Suppose a supermarket stocks chickens in units of 1,000. If you buy two or three chickens every month, and then stop, you probably won't cause them to stock 1,000 less. But you might if the supermarket is just at the threshold between order sizes. That will likely only happen about 1 in 1,000 times you buy chicken — but when you do, you save 1,000 chickens.That's right, you will save a thousand chickens. The farm will just continue to feed them, and they'll live out their lives in poultry bliss because of your virtuous decision not to buy a chicken.
No, they won't. If they can't sell them to the grocery store, they'll sell them to the rendering plant. If you don't eat them, your dog will eat them in his dog food, or they'll be used to make glue.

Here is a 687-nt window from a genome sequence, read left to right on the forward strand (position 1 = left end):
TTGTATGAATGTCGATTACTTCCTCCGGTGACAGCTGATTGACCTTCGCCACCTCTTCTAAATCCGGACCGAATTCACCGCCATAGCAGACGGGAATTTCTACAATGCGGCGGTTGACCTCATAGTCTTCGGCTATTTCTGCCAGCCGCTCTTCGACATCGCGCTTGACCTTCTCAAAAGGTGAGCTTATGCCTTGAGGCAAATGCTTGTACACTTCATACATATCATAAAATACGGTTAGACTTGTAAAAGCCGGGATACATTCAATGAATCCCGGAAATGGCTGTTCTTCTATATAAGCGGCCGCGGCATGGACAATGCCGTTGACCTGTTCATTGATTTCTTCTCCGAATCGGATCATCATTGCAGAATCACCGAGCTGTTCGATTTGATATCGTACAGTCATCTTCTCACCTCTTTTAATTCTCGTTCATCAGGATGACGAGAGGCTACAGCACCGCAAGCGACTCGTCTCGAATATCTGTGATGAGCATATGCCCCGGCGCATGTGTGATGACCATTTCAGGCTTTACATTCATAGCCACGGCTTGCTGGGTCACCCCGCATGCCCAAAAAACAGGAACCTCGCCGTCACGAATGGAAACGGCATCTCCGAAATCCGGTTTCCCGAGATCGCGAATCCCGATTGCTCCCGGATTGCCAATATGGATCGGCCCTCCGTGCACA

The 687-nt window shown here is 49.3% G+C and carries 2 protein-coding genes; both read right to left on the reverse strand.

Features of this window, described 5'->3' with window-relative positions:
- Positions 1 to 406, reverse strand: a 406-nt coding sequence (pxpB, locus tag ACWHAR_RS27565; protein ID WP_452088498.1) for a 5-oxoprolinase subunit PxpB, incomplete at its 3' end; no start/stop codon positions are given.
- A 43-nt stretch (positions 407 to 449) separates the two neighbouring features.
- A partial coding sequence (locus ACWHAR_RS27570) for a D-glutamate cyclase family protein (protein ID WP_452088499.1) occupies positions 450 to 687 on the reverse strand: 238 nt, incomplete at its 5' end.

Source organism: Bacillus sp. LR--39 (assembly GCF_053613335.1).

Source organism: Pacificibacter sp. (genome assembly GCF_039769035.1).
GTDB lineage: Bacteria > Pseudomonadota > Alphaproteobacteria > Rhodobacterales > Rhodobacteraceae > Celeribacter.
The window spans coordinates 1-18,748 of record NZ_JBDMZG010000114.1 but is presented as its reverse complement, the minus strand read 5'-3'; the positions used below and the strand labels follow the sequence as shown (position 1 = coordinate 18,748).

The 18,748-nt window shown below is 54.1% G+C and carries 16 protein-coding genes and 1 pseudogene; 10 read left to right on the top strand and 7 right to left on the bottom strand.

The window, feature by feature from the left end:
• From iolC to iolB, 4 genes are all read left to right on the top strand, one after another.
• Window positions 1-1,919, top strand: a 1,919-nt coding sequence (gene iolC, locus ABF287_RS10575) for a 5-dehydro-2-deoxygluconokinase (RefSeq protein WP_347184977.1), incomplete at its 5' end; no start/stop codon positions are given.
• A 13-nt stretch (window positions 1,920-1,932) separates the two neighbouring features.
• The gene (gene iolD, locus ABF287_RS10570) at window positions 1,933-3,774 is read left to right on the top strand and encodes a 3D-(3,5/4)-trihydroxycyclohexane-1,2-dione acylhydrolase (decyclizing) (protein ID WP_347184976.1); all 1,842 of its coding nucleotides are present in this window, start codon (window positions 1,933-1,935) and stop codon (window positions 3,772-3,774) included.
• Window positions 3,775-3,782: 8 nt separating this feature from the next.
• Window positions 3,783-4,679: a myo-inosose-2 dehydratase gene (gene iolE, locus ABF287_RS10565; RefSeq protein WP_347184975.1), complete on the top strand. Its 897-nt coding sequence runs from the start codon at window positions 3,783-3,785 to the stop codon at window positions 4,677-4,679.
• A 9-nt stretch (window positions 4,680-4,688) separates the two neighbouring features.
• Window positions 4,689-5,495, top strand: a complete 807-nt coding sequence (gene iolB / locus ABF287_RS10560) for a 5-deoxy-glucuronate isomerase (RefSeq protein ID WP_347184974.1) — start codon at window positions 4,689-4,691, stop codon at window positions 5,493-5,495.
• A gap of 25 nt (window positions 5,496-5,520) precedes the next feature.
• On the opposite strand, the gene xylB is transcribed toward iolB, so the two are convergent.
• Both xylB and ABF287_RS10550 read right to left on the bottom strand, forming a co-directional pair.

What may happen if enough people stop eating chicken is that fewer chickens will ever be born. It would be very odd to describe this as "saving" a chicken: there will never have been a chicken to save.
If you want to reform factory agriculture, fine. I like farm fresh eggs that come from free range chickens, and that's mostly what we eat -- a friend of the wife's has a whole bunch of them. I agree that, in general, we should try to structure our relationship with animals in a way that is humane and respects the animal's nature.
But come on. Before you set out to reform an industry, at least learn how it works.